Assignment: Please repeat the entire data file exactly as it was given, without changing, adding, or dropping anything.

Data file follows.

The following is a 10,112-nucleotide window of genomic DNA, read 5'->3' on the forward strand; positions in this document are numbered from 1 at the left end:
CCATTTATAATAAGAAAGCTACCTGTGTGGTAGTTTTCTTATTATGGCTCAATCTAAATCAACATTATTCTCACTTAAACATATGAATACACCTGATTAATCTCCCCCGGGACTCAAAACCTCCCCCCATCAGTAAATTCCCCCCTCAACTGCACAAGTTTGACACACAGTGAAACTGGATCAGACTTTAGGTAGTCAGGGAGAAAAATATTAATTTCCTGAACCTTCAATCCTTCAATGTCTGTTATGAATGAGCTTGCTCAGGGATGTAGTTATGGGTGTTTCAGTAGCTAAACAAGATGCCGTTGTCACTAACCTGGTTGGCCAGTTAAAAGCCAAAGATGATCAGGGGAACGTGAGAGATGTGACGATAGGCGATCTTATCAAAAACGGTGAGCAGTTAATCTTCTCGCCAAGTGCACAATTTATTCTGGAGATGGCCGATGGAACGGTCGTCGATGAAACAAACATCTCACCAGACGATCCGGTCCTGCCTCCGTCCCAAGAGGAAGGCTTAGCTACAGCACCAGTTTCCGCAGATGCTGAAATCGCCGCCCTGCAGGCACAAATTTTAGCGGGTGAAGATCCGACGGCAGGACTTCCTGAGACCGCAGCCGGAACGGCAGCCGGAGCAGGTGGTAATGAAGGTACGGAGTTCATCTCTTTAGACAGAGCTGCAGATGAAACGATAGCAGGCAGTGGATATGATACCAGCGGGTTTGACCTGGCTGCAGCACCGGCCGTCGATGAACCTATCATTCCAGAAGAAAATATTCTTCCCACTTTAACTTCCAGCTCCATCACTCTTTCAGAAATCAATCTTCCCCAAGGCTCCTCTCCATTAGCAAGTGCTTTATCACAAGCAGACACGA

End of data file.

The following is a 10,112-nucleotide window of genomic DNA, read 5'->3' on the forward strand; positions in this document are numbered from 1 at the left end:
CCATTTATAATAAGAAAGCTACCTGTGTGGTAGTTTTCTTATTATGGCTCAATCTAAATCAACATTATTCTCACTTAAACATATGAATACACCTGATTAATCTCCCCCGGGACTCAAAACCTCCCCCCATCAGTAAATTCCCCCCTCAACTGCACAAGTTTGACACACAGTGAAACTGGATCAGACTTTAGGTAGTCAGGGAGAAAAATATTAATTTCCTGAACCTTCAATCCTTCAATGTCTGTTATGAATGAGCTTGCTCAGGGATGTAGTTATGGGTGTTTCAGTAGCTAAACAAGATGCCGTTGTCACTAACCTGGTTGGCCAGTTAAAAGCCAAAGATGATCAGGGGAACGTGAGAGATGTGACGATAGGCGATCTTATCAAAAACGGTGAGCAGTTAATCTTCTCGCCAAGTGCACAATTTATTCTGGAGATGGCCGATGGAACGGTCGTCGATGAAACAAACATCTCACCAGACGATCCGGTCCTGCCTCCGTCCCAAGAGGAAGGCTTAGCTACAGCACCAGTTTCCGCAGATGCTGAAATCGCCGCCCTGCAGGCACAAATTTTAGCGGGTGAAGATCCGACGGCAGGACTTCCTGAGACCGCAGCCGGAACGGCAGCCGGAGCAGGTGGTAATGAAGGTACGGAGTTCATCTCTTTAGACAGAGCTGCAGATGAAACGATAGCAGGCAGTGGATATGATACCAGCGGGTTTGACCTGGCTGCAGCACCGGCCGTCGATGAACCTATCATTCCAGAAGAAAATATTCTTCCCACTTTAACTTCCAGCTCCATCACTCTTTCAGAAATCAATCTTCCCCAAGGCTCCTCTCCATTAGCAAGTGCTTTATCACAAGCAGACACGA